In the roles I’ve played in my retail career, I’ve had the pleasure of working with Retail District Managers in various capacities. As a Store Manager, I’ve reported to District Managers. As a Marketing Director I’ve relied on District Managers to help execute campaigns in their stores. And now, in my role at Graff Retail, I collaborate with DM’s on rolling out and sustaining new training programs at store level.
In all of these roles and through all of these initiatives I’ve learned that there are 2 kinds of District Managers; one is The Pencil Pusher and the other is The Sales Driver. There’s a big difference between these two types of DM’s. Let’s take a closer look.
A few weeks ago I was speaking to a group about leadership; one of my favourite subjects! One of the characteristics of effective Leadership we focused on was Enthusiasm. I'm not talking about running into the office or your stores and high-fiving everyone, every day. I'm talking about the type of enthusiasm that inspires people to want to achieve their goals.
To train or not to train? The answer to this question usually comes down to a core belief in a retail organization. It’s a mentality or culture that we see when working so closely with retailers for so many years. The organization either believes in growing and developing their teams, or the organization just doesn’t “get it”.
If you’re wondering which side of the fence you (or your organization) are on, I’ve listed the top 5 reasons not to train below…or, as a retail training company with proven, award-winning training systems available to all retailers, we refer to these ‘reasons’ as excuses.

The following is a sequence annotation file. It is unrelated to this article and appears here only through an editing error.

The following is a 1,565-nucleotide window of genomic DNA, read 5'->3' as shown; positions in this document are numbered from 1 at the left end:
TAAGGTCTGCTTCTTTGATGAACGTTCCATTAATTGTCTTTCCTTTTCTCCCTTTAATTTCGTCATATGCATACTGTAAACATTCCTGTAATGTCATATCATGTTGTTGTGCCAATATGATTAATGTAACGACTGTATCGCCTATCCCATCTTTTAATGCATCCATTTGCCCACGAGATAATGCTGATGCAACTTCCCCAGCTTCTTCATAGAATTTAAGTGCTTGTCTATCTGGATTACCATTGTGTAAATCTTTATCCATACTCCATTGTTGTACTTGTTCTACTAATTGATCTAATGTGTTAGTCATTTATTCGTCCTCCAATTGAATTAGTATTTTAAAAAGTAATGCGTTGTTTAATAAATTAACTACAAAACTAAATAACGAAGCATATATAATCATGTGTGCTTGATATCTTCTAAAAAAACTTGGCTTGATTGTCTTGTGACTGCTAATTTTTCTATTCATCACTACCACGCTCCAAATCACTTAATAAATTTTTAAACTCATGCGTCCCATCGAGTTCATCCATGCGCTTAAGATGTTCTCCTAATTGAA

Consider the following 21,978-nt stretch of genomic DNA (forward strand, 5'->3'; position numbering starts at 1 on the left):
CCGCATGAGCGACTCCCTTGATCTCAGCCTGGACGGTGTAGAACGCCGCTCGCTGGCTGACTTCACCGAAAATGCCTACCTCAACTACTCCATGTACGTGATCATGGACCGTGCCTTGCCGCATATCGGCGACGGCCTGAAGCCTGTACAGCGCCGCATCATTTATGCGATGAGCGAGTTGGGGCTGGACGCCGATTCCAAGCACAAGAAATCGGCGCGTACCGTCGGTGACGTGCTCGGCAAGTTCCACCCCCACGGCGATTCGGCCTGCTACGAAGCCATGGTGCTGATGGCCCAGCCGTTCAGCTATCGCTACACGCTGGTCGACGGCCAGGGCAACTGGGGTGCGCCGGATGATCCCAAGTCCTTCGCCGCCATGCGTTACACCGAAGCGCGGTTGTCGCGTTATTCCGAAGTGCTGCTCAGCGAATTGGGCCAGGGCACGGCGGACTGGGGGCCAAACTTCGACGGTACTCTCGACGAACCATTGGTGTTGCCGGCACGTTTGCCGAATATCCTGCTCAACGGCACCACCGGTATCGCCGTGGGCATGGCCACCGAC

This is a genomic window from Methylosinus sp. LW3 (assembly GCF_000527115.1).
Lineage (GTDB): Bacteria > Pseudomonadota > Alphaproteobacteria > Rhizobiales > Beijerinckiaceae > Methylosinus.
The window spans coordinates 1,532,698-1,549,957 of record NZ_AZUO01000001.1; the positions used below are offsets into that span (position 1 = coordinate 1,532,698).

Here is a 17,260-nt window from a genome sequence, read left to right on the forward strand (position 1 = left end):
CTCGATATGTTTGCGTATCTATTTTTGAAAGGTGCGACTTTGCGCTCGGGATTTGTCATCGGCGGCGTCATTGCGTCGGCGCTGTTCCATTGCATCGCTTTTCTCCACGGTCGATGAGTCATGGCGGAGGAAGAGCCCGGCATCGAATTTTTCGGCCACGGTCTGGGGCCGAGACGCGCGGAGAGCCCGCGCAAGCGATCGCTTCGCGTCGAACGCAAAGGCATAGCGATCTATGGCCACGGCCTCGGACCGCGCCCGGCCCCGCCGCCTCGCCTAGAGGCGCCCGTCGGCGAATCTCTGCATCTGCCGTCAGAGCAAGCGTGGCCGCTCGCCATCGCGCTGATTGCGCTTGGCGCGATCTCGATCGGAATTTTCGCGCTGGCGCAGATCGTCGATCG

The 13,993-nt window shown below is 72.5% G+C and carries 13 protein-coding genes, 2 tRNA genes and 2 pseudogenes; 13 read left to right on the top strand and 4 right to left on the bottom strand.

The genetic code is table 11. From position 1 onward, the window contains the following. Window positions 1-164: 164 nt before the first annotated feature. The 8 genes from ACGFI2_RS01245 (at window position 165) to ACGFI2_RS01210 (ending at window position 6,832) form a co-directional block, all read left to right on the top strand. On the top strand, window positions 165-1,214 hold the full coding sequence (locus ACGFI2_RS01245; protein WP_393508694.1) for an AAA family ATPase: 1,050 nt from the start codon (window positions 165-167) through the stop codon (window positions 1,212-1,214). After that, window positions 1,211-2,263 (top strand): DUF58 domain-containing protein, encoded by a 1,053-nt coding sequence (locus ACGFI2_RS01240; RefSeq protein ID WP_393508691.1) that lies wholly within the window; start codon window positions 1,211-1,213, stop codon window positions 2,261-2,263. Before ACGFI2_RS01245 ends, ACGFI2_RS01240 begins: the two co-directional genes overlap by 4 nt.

We have been working with retailers, both big and small, for almost 30 years. Our job at Graff Retail is to help retailers drive sales revenues, reduce turnover, improve the customer experience and drive overall store performance through effective and ongoing training of their front line teams. Over the years, after so many conversations with retailers, we can draw one main conclusion…retailers who invest in training their team members are more successful than those who don’t.
This is not a challenging statement. It just makes sense that a trained team (that is constantly learning and growing) performs better than a team that works for an organization that is more merchandise driven; one that doesn’t believe in developing their teams. But, what kind of training are these top performing retailers investing in that separates them from the competition? Let’s take a peek inside the training cupboards of top retailers and see where they are investing their training dollars.
I would like to start by asking why are we still struggling with compliance and consistency?
It’s our job as leaders to flawlessly execute corporate strategy through our people; however, we are repeatedly dealing with issues relating to compliance and consistency. Is it because our people aren’t listening or is it because we are not influencing their behaviours? This may be the difference between a good Manager and an exceptional Leader, one that has a strong personal brand.